U.S. production will be up by about one million barrels a day next year, leading expert says
U.S. is expected to reach the highest level of oil production in its history, exceeding levels seen in the early 1980s, Daniel Yergin, vice chairman of IHS Markit, said Tuesday.
Speaking at the panel entitled, Leading Through Change, organized on the sidelines of 22nd World Petroleum Congress, of which Anadolu Agency is the global communication partner, Yergin said, "Either later this year or early next year, the U.S. will reach the highest level of production it has ever reached in history, exceeding the highest level that was established in the early 1980s."
According to Yergin, there are major changes on the global agenda of the global petroleum industry.
One of these changes is in rebalancing and recalibration, Yergin explained.
“We see a struggle being played out in the world oil industry between rebalancing on one side and recalibration. When OPEC and non-OPEC countries got together last December with a declaration of cooperation, it reflected a new stage in the history of the oil industry - the cooperation between OPEC and non-OPEC and the institutionalization of that relationship,” he said.
Yergin also noted that what is observed in the market is the impact of price.
“Sometimes people forget that price has not only an immediate impact but what signals the price gives. The signal that the price is giving, what it says about the market is the importance of innovation and in particular innovating around at a lower cost basis,” he asserted.
As one of the major changes in the market, Yergin included the “shale shock.”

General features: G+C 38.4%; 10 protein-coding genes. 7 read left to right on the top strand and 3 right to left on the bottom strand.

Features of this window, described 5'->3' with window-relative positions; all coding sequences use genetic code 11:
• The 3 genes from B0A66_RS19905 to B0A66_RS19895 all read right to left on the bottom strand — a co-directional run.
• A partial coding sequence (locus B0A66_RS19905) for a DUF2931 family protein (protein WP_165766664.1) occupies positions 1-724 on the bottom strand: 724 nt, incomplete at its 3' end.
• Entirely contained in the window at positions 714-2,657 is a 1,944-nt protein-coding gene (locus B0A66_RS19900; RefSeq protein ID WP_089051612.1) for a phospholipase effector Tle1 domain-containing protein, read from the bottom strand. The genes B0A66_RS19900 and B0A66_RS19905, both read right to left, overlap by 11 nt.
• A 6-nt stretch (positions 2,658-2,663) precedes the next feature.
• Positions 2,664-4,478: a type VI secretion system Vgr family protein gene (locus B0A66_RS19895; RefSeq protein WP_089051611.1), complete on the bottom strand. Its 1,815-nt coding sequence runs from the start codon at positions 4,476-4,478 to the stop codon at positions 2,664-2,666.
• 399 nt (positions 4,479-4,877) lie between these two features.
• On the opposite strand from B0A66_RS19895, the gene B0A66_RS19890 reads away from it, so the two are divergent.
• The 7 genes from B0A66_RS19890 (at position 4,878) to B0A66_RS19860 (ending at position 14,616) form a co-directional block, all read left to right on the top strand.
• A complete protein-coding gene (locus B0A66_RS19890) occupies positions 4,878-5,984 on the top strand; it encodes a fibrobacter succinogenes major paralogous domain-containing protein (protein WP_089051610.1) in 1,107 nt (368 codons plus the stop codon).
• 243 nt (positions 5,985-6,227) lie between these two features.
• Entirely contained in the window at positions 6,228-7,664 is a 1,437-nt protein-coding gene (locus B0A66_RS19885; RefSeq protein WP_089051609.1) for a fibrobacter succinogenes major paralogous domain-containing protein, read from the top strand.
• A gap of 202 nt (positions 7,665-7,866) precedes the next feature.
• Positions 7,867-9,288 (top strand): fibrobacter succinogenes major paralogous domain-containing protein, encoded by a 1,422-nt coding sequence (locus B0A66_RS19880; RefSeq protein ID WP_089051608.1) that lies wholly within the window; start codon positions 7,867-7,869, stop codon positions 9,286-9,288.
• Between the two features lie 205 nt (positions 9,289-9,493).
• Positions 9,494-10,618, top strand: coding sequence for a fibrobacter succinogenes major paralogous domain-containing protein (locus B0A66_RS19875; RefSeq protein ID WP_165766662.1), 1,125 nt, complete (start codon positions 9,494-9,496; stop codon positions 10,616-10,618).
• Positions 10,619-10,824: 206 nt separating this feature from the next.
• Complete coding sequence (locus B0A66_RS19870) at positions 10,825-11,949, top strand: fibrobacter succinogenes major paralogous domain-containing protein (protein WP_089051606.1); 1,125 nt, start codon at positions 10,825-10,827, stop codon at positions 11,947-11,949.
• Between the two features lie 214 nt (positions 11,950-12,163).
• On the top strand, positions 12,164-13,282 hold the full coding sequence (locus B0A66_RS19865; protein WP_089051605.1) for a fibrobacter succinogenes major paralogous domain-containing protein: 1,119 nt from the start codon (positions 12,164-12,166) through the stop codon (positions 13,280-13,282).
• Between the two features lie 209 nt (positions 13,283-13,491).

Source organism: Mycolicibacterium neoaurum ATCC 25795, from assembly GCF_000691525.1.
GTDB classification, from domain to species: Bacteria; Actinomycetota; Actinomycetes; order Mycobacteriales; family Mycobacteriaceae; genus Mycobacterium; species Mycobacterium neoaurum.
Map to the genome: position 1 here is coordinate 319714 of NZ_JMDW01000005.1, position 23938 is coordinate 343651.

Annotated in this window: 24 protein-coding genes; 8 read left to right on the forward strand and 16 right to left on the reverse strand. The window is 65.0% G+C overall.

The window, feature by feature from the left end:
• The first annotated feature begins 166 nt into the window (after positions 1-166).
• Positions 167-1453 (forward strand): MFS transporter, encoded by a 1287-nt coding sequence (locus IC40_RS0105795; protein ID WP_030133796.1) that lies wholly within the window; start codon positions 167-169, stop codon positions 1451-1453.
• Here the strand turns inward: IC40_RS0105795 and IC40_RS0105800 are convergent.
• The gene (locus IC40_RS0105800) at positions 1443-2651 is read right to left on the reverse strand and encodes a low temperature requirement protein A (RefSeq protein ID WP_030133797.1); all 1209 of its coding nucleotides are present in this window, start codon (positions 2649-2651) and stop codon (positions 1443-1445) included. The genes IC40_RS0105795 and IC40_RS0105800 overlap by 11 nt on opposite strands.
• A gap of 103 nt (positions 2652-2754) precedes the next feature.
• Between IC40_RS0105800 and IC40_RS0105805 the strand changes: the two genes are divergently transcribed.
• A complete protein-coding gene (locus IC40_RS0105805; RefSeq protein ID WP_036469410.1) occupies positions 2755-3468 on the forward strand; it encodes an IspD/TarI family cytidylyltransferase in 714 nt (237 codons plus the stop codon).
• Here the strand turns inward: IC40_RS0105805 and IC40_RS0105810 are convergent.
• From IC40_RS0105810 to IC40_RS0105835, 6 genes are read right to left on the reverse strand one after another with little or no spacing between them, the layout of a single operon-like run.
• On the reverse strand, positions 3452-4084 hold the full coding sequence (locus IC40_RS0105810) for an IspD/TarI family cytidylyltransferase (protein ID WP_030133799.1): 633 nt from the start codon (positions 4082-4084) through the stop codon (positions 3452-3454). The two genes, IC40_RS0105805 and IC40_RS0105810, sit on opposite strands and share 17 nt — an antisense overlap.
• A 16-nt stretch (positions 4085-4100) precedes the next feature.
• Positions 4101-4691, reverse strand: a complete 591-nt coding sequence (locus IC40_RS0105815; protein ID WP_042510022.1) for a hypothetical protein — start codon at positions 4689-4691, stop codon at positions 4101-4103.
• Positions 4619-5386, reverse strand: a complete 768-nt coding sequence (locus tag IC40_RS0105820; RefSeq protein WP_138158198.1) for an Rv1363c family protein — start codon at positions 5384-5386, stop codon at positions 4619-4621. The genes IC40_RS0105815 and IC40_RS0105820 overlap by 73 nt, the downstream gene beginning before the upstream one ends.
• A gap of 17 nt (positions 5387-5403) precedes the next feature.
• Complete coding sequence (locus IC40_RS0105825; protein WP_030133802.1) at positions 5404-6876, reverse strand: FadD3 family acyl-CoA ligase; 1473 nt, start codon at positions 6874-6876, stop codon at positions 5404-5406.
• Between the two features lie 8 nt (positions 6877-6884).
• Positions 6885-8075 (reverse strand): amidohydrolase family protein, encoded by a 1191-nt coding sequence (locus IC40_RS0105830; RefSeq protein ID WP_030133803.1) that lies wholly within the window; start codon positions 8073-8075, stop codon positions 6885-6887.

As opposed to two years ago, U.S. shale really plays “a big important new part of the oil and gas industry”, Yergin said, declaring that now shale is part of the overall system.
“The numbers are quite striking. Ten years ago, Texas produced one million barrels a day, today Texas produces over three million barrels a day. And that is just in one state,” he said.
Currently, it is a “different oil industry,” Yergin said expanding that the industry has a different dynamic, rhythm and a different metric to it.
Yergin said that comparative to other expenditure in the oil industry, U.S. shale is on the rise.
“It is not a $70 business, it is a $40-$50 business. We look at our numbers of spending around the world. Every other place in the world, they are flat or even declining. The one place that numbers are going up is in U.S. shale. It is going up quite dramatically. In 2016, $11.5 billion was spent in the Permian shale. This is year it is about $26 billion. In other words, over a hundred percent increase,” he said.
This year U.S. production will be up by about a million barrels a day, he said.